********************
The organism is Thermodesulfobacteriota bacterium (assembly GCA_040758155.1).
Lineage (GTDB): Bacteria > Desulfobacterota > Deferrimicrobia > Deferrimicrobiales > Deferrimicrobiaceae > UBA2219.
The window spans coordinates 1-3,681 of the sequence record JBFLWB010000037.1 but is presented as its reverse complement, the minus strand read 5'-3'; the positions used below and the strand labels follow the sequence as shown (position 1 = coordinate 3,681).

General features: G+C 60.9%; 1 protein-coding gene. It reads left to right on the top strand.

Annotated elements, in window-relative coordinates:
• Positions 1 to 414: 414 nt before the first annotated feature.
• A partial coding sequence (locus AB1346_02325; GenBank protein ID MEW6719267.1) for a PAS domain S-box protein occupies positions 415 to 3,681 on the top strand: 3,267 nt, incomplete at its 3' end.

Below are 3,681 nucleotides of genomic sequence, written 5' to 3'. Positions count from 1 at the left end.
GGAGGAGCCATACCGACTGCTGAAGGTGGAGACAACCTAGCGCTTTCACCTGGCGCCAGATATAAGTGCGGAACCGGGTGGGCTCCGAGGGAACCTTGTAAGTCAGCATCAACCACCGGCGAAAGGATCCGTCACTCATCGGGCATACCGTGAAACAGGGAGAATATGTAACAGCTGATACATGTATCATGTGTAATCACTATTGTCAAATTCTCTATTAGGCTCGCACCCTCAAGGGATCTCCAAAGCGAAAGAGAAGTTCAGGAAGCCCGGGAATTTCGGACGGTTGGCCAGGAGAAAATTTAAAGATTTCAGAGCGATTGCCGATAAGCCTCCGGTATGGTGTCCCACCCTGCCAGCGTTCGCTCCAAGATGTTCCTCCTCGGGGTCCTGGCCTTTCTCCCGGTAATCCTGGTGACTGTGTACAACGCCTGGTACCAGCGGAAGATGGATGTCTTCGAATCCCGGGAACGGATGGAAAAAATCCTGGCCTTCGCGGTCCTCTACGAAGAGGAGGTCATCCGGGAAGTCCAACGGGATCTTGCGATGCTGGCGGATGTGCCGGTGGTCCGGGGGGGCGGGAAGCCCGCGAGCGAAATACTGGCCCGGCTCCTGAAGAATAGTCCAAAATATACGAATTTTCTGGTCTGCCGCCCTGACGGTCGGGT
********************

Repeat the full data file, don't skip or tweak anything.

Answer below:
The organism is Thermodesulfobacteriota bacterium (assembly GCA_040758155.1).
Lineage (GTDB): Bacteria > Desulfobacterota > Deferrimicrobia > Deferrimicrobiales > Deferrimicrobiaceae > UBA2219.
The window spans coordinates 1-3,681 of the sequence record JBFLWB010000037.1 but is presented as its reverse complement, the minus strand read 5'-3'; the positions used below and the strand labels follow the sequence as shown (position 1 = coordinate 3,681).

General features: G+C 60.9%; 1 protein-coding gene. It reads left to right on the top strand.

Annotated elements, in window-relative coordinates:
• Positions 1 to 414: 414 nt before the first annotated feature.
• A partial coding sequence (locus AB1346_02325; GenBank protein ID MEW6719267.1) for a PAS domain S-box protein occupies positions 415 to 3,681 on the top strand: 3,267 nt, incomplete at its 3' end.

Below are 3,681 nucleotides of genomic sequence, written 5' to 3'. Positions count from 1 at the left end.
GGAGGAGCCATACCGACTGCTGAAGGTGGAGACAACCTAGCGCTTTCACCTGGCGCCAGATATAAGTGCGGAACCGGGTGGGCTCCGAGGGAACCTTGTAAGTCAGCATCAACCACCGGCGAAAGGATCCGTCACTCATCGGGCATACCGTGAAACAGGGAGAATATGTAACAGCTGATACATGTATCATGTGTAATCACTATTGTCAAATTCTCTATTAGGCTCGCACCCTCAAGGGATCTCCAAAGCGAAAGAGAAGTTCAGGAAGCCCGGGAATTTCGGACGGTTGGCCAGGAGAAAATTTAAAGATTTCAGAGCGATTGCCGATAAGCCTCCGGTATGGTGTCCCACCCTGCCAGCGTTCGCTCCAAGATGTTCCTCCTCGGGGTCCTGGCCTTTCTCCCGGTAATCCTGGTGACTGTGTACAACGCCTGGTACCAGCGGAAGATGGATGTCTTCGAATCCCGGGAACGGATGGAAAAAATCCTGGCCTTCGCGGTCCTCTACGAAGAGGAGGTCATCCGGGAAGTCCAACGGGATCTTGCGATGCTGGCGGATGTGCCGGTGGTCCGGGGGGGCGGGAAGCCCGCGAGCGAAATACTGGCCCGGCTCCTGAAGAATAGTCCAAAATATACGAATTTTCTGGTCTGCCGCCCTGACGGTCGGGT